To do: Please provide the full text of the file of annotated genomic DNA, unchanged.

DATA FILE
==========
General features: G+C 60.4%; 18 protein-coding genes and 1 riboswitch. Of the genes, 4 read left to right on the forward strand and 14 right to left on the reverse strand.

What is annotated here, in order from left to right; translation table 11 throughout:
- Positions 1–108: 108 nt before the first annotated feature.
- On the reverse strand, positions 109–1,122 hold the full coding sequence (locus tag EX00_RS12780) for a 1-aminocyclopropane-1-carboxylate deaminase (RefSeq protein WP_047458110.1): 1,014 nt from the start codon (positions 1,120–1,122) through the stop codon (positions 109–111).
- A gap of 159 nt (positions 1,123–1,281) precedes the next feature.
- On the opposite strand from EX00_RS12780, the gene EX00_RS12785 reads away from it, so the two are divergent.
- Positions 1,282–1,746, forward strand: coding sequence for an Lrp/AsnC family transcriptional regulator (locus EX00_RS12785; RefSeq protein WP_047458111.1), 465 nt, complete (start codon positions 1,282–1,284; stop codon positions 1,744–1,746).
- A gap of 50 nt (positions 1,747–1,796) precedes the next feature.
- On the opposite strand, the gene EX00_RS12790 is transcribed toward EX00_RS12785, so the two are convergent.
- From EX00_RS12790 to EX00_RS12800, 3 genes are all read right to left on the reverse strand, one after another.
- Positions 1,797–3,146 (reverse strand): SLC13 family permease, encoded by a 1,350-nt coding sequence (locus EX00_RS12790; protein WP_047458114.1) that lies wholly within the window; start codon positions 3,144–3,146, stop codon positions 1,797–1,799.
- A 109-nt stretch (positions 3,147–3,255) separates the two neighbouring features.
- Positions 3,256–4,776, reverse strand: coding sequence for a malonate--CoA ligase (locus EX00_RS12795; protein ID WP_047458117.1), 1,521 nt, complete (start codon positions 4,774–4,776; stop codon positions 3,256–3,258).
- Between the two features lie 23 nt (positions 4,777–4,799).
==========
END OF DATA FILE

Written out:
General features: G+C 60.4%; 18 protein-coding genes and 1 riboswitch. Of the genes, 4 read left to right on the forward strand and 14 right to left on the reverse strand.

What is annotated here, in order from left to right; translation table 11 throughout:
- Positions 1–108: 108 nt before the first annotated feature.
- On the reverse strand, positions 109–1,122 hold the full coding sequence (locus tag EX00_RS12780) for a 1-aminocyclopropane-1-carboxylate deaminase (RefSeq protein WP_047458110.1): 1,014 nt from the start codon (positions 1,120–1,122) through the stop codon (positions 109–111).
- A gap of 159 nt (positions 1,123–1,281) precedes the next feature.
- On the opposite strand from EX00_RS12780, the gene EX00_RS12785 reads away from it, so the two are divergent.
- Positions 1,282–1,746, forward strand: coding sequence for an Lrp/AsnC family transcriptional regulator (locus EX00_RS12785; RefSeq protein WP_047458111.1), 465 nt, complete (start codon positions 1,282–1,284; stop codon positions 1,744–1,746).
- A gap of 50 nt (positions 1,747–1,796) precedes the next feature.
- On the opposite strand, the gene EX00_RS12790 is transcribed toward EX00_RS12785, so the two are convergent.
- From EX00_RS12790 to EX00_RS12800, 3 genes are all read right to left on the reverse strand, one after another.
- Positions 1,797–3,146 (reverse strand): SLC13 family permease, encoded by a 1,350-nt coding sequence (locus EX00_RS12790; protein WP_047458114.1) that lies wholly within the window; start codon positions 3,144–3,146, stop codon positions 1,797–1,799.
- A 109-nt stretch (positions 3,147–3,255) separates the two neighbouring features.
- Positions 3,256–4,776, reverse strand: coding sequence for a malonate--CoA ligase (locus EX00_RS12795; protein ID WP_047458117.1), 1,521 nt, complete (start codon positions 4,774–4,776; stop codon positions 3,256–3,258).
- Between the two features lie 23 nt (positions 4,777–4,799).